View Full Version : [SOLVED] RE: Installing Ubuntu 18.04 LTS on HP Spectre x360 Convertible

December 6th, 2018, 07:06 PM
I am trying to install Ubuntu 18.04 LTS on a new HP Laptop (Spectre x360 convertible with NVIDIA GeForce). I am installing from a USB drive, and trying to install it as a dual-boot system with Windows 10. I find that it hangs at the splash screen (the one with the dots), which I've encountered in the past when installing Ubuntu on other machines. However, this time the solutions I've used in the past are not working. Most suggestions online say to edit the grub boot options, finding the line with quiet splash and adding nouveau.modeset=0 and booting from there, and later installing the NVIDIA drivers. That's not working, though. It still gets hung up after making a bit of progress. The last message before freezing up is about the dbus message bus starting, and it has status [OK]. Nothing happens after that.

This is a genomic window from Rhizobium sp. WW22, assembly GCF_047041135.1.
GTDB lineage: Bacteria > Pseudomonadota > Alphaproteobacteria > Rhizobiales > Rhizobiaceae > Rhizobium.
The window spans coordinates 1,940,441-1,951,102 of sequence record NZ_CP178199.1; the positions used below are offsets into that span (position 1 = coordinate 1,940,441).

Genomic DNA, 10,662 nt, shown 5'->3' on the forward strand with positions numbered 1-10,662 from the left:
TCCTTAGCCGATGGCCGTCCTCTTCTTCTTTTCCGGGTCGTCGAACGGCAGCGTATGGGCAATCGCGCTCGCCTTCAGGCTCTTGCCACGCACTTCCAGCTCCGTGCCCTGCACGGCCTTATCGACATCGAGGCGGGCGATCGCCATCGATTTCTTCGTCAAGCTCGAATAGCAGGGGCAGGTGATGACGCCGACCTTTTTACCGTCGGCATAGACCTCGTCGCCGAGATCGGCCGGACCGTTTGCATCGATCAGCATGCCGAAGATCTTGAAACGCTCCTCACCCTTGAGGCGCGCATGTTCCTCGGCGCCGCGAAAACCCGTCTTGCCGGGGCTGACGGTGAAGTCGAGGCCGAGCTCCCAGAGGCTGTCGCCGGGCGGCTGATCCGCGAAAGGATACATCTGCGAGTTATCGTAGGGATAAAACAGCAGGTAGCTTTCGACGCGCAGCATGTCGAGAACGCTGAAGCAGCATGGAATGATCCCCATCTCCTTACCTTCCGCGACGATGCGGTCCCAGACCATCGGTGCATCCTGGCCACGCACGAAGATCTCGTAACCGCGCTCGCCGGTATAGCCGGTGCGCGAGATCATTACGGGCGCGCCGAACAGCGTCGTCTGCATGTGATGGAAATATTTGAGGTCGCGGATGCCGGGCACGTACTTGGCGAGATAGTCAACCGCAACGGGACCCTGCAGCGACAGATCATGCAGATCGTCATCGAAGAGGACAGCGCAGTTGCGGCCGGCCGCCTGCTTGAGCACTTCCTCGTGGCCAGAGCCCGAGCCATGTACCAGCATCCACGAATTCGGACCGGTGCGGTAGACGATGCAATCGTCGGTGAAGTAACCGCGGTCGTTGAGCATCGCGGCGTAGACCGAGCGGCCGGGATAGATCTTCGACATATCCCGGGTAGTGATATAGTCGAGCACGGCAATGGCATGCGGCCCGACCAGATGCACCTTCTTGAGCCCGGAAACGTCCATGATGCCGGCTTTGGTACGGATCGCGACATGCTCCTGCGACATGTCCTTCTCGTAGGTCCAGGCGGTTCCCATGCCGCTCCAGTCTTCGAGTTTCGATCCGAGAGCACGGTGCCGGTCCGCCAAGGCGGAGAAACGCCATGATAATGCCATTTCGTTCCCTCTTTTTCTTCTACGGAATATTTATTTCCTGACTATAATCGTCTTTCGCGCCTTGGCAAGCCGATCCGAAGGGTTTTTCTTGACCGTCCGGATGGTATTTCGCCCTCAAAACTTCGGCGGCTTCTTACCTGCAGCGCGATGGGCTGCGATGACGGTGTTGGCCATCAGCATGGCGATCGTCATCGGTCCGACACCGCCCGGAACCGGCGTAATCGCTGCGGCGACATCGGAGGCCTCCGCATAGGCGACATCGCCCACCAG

I've also tried variants such as nomodeset, or nvidia.modeset=0, or nv.modeset=0. I've also tried deleting quiet splash or leaving it. What should I try next? Does the ordering of the arguments matter? Can I do the installation in a low-resolution mode? I saw a recommendation to use grub_gfxmode=1280x1024x24 but that has not worked either.

I've now tried installing 18.10 as well and am getting errors. First some ACPI errors that I can fix by setting acpi=off in the grub settings. And then an error "MODSIGN: Couldn’t get UEFI db list".

Secure Boot has already been disabled in BIOS. I also updated the BIOS to the newest version.

December 7th, 2018, 06:51 PM
I dual boot mine with windows 10 and 18.04.1.